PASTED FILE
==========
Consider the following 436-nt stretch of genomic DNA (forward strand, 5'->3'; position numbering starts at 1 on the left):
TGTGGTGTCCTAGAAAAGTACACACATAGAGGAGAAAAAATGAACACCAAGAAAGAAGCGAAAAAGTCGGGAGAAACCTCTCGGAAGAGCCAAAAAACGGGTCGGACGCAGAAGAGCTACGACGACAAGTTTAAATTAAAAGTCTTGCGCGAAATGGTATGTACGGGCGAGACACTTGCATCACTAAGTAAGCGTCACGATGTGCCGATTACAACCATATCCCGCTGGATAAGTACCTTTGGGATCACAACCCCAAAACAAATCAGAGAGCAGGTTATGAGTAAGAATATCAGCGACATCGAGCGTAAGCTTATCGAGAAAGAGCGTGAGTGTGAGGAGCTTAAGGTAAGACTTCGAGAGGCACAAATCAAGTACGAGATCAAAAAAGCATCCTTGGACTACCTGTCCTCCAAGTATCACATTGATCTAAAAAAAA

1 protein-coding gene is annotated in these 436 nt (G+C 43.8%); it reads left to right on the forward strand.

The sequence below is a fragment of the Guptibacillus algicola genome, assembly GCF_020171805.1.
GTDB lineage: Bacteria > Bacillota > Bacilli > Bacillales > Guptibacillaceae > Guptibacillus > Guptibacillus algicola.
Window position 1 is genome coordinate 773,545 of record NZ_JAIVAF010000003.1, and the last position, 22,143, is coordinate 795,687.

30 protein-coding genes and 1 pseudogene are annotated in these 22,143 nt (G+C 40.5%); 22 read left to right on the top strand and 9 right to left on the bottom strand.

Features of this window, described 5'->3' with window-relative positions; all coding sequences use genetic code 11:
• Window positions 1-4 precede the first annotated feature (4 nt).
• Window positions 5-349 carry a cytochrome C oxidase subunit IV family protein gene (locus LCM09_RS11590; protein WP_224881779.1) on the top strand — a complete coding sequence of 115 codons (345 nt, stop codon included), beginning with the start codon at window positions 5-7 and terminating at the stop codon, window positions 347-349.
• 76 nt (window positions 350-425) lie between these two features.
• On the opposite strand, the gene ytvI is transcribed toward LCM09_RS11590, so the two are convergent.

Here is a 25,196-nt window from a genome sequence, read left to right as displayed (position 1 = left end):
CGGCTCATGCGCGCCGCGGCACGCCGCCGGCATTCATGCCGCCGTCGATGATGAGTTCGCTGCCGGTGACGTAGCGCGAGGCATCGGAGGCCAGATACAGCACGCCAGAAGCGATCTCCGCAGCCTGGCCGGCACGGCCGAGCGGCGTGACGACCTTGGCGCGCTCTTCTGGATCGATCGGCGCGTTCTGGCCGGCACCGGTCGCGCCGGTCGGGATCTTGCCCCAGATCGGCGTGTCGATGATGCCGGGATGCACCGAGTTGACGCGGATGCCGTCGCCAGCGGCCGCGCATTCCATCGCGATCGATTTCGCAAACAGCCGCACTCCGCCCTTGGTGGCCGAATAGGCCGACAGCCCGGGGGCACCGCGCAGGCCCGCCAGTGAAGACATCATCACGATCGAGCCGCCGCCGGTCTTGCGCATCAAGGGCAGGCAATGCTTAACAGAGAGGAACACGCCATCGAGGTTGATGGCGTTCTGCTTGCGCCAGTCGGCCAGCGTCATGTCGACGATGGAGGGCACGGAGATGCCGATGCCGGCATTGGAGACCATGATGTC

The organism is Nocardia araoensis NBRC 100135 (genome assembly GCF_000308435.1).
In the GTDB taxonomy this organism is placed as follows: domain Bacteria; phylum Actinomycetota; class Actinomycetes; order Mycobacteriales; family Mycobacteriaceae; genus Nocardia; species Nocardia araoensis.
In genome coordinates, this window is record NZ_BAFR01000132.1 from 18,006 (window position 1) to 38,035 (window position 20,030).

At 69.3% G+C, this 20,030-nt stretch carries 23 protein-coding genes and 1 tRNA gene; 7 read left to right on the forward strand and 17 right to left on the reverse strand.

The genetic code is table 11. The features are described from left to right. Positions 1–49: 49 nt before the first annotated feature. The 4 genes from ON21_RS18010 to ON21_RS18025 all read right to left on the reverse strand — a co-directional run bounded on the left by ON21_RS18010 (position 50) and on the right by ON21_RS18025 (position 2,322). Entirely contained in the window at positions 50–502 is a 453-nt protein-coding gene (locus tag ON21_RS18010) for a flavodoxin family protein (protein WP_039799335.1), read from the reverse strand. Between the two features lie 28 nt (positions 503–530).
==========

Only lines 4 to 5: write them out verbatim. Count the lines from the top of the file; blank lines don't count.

The sequence below is a fragment of the Guptibacillus algicola genome, assembly GCF_020171805.1.
GTDB lineage: Bacteria > Bacillota > Bacilli > Bacillales > Guptibacillaceae > Guptibacillus > Guptibacillus algicola.